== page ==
Straight after her confirmation as Britain’s new Prime Minister, Theresa May showed her EU colleagues that the rumours that she is going her own way are right.
Theresa May showed solidarity to Cameron in the Remain campaign, but stayed in the background during the hectic period. The fresh Prime Minister, as said by insiders, always had a quite sceptical approach of the EU.
N. Peter Kramer
That’s what she showed already as Minister for Home Affairs, one of the most difficult cabinet posts in the UK, during the last 6 years. None of her predecessors survived it that long. It was also a proof of her excellent working relation with David Cameron, the outgoing PM.
PM May spoke after her confirmation on the phone with her most important colleagues on the continent, Angela Merkel and Francois Hollande. She told them that Britain would ‘need some time to prepare for the exit negotiations’. On the question the Article 50 exit procedure would be triggered by the end of this year, the answer was: ‘no, that’s a decision that we have to made yet’.
Theresa May showed solidarity to Cameron in the Remain campaign, but stayed in the background during the hectic period. The fresh Prime Minister, as said by insiders, always had a quite sceptical approach of the EU. May be that is why she appointed senior Leave campaigners to key Cabinet posts. Philip Hammond has replaced George Osborne as Chancellor, with Boris Johnson in turn taking over as Foreign Secretary. David Davis has been appointed as the new Secretary for Exiting the EU (‘Brexit Minister’), while Liam Fox has been appointed as the new Secretary for International Trade.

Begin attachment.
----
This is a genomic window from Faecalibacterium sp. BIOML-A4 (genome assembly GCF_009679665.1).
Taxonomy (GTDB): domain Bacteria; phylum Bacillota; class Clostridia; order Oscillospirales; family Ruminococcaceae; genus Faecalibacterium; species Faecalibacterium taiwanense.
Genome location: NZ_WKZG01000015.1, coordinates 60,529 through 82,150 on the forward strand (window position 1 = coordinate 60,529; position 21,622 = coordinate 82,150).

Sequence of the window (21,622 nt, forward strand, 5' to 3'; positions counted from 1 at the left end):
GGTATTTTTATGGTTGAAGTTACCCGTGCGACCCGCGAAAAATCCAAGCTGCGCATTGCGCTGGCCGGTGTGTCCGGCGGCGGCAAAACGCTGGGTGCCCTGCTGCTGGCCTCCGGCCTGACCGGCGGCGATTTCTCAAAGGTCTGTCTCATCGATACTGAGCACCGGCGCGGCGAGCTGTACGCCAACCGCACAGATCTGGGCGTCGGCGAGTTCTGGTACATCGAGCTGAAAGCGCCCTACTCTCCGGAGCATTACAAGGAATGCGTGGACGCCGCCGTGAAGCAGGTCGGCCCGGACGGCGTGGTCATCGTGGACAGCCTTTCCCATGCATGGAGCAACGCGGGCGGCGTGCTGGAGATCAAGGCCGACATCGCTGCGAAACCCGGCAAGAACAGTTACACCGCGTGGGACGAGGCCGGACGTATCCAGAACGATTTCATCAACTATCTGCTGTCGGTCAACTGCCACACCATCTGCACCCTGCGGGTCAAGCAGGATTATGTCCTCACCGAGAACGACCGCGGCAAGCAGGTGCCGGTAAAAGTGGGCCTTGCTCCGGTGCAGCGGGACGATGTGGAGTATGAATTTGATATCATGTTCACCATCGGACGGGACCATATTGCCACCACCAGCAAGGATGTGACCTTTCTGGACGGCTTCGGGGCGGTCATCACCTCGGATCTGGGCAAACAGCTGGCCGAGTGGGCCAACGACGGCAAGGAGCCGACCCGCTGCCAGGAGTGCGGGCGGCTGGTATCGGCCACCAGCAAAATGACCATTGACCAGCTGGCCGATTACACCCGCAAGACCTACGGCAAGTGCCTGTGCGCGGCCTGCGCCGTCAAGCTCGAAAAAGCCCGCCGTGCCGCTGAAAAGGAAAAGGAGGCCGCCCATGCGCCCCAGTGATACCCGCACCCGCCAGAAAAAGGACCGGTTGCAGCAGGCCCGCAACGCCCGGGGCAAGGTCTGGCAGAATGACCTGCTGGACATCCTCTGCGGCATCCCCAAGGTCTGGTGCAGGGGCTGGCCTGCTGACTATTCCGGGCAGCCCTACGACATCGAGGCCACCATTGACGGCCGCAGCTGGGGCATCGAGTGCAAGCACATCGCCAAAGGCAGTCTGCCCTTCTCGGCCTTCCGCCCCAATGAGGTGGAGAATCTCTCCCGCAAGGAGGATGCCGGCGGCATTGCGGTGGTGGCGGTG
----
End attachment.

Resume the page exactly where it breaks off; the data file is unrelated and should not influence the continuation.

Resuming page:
Minister Liam Fox has said that the UK is ‘scoping about a dozen free-trade deals outside the EU … we have already had a number of countries saying: we’d love to do a trade deal with the world’s fifth-biggest economy without having to deal with the other 27 EU members’. One of these candidates is Australia. Prime Minister Malcolm Turnbull called for a trade deal between the two countries during a conversation with Mrs May.
The British PM had good and bad news for the Scottish First Minister Nicola Sturgeon: ‘I won’t be triggering Article 50 until I think we have a United Kingdom approach and objectives for the negotiations’. But Mrs May doesn’t want another Independence Referendum for the Scots; ‘they had their chance in 2014…’.